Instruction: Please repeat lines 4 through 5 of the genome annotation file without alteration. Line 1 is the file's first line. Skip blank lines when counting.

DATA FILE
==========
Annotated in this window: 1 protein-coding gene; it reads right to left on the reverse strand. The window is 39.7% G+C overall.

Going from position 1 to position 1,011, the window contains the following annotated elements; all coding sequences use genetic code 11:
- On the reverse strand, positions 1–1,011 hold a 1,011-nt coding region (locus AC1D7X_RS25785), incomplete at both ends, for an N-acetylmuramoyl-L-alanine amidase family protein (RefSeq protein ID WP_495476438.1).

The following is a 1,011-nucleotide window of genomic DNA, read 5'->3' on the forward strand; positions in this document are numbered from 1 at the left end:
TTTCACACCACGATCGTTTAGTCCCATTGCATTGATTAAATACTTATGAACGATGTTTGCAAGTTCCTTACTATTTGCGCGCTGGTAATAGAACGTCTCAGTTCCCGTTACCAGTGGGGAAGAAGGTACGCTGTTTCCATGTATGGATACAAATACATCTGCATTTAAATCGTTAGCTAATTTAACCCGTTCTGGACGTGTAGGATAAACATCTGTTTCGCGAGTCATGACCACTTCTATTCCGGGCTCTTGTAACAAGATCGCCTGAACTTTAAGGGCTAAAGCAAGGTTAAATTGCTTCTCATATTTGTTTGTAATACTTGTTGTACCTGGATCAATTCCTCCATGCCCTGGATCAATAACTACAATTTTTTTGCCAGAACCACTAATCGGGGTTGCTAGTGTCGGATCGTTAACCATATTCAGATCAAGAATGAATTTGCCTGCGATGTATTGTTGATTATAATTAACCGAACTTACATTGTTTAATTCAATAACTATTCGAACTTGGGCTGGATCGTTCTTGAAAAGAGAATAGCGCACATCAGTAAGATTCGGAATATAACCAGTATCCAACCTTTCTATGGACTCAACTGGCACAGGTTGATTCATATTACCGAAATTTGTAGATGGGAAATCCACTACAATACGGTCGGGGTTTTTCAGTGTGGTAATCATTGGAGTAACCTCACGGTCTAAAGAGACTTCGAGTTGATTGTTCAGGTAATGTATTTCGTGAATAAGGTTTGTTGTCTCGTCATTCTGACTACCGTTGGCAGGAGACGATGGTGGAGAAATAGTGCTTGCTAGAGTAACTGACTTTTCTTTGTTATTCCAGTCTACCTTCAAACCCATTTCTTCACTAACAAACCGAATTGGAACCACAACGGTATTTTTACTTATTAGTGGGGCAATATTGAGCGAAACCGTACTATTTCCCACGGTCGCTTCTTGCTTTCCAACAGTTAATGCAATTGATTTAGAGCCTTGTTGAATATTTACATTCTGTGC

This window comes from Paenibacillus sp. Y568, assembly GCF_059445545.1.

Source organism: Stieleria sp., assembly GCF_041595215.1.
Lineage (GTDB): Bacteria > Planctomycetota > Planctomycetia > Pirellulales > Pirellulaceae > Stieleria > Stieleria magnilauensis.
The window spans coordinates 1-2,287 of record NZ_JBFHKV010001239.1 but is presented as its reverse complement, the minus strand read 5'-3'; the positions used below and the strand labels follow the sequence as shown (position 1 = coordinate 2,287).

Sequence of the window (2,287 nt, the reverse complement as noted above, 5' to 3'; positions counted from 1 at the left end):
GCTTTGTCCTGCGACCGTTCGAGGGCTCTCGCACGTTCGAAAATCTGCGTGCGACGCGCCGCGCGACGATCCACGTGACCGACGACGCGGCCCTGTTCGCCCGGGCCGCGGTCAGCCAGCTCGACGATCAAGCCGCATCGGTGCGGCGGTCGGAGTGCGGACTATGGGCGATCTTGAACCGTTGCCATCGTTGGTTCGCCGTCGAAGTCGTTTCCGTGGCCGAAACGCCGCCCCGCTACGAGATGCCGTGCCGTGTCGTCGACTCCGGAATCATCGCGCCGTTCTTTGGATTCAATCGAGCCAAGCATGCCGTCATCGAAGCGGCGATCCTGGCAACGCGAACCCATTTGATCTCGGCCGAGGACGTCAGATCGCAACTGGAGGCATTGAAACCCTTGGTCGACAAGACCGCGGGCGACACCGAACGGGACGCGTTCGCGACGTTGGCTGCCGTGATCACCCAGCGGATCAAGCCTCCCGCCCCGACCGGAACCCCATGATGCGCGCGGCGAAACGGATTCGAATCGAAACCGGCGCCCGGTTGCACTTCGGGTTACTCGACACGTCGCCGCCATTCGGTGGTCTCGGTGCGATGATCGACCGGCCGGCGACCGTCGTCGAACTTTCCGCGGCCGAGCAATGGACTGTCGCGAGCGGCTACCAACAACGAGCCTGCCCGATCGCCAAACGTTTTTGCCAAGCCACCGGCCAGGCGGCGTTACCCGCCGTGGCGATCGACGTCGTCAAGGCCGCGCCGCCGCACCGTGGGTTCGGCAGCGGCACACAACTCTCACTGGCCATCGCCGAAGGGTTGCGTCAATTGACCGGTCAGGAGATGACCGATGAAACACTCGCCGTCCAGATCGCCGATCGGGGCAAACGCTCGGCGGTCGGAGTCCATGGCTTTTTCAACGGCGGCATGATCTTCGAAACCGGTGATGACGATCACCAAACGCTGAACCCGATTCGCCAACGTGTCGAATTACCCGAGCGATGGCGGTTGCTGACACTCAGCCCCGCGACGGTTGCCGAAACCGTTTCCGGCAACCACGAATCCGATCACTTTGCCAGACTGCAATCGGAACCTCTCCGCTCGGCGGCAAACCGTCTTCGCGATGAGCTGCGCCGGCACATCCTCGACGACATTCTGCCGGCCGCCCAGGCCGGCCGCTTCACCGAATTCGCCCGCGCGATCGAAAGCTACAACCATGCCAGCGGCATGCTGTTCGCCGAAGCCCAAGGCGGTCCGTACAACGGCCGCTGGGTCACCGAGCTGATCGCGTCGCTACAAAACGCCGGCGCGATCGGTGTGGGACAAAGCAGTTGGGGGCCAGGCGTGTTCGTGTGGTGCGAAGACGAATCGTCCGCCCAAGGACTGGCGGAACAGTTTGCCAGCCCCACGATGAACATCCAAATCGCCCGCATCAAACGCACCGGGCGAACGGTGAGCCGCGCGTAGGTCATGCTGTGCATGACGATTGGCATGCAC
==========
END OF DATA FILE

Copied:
The following is a 1,011-nucleotide window of genomic DNA, read 5'->3' on the forward strand; positions in this document are numbered from 1 at the left end:
TTTCACACCACGATCGTTTAGTCCCATTGCATTGATTAAATACTTATGAACGATGTTTGCAAGTTCCTTACTATTTGCGCGCTGGTAATAGAACGTCTCAGTTCCCGTTACCAGTGGGGAAGAAGGTACGCTGTTTCCATGTATGGATACAAATACATCTGCATTTAAATCGTTAGCTAATTTAACCCGTTCTGGACGTGTAGGATAAACATCTGTTTCGCGAGTCATGACCACTTCTATTCCGGGCTCTTGTAACAAGATCGCCTGAACTTTAAGGGCTAAAGCAAGGTTAAATTGCTTCTCATATTTGTTTGTAATACTTGTTGTACCTGGATCAATTCCTCCATGCCCTGGATCAATAACTACAATTTTTTTGCCAGAACCACTAATCGGGGTTGCTAGTGTCGGATCGTTAACCATATTCAGATCAAGAATGAATTTGCCTGCGATGTATTGTTGATTATAATTAACCGAACTTACATTGTTTAATTCAATAACTATTCGAACTTGGGCTGGATCGTTCTTGAAAAGAGAATAGCGCACATCAGTAAGATTCGGAATATAACCAGTATCCAACCTTTCTATGGACTCAACTGGCACAGGTTGATTCATATTACCGAAATTTGTAGATGGGAAATCCACTACAATACGGTCGGGGTTTTTCAGTGTGGTAATCATTGGAGTAACCTCACGGTCTAAAGAGACTTCGAGTTGATTGTTCAGGTAATGTATTTCGTGAATAAGGTTTGTTGTCTCGTCATTCTGACTACCGTTGGCAGGAGACGATGGTGGAGAAATAGTGCTTGCTAGAGTAACTGACTTTTCTTTGTTATTCCAGTCTACCTTCAAACCCATTTCTTCACTAACAAACCGAATTGGAACCACAACGGTATTTTTACTTATTAGTGGGGCAATATTGAGCGAAACCGTACTATTTCCCACGGTCGCTTCTTGCTTTCCAACAGTTAATGCAATTGATTTAGAGCCTTGTTGAATATTTACATTCTGTGC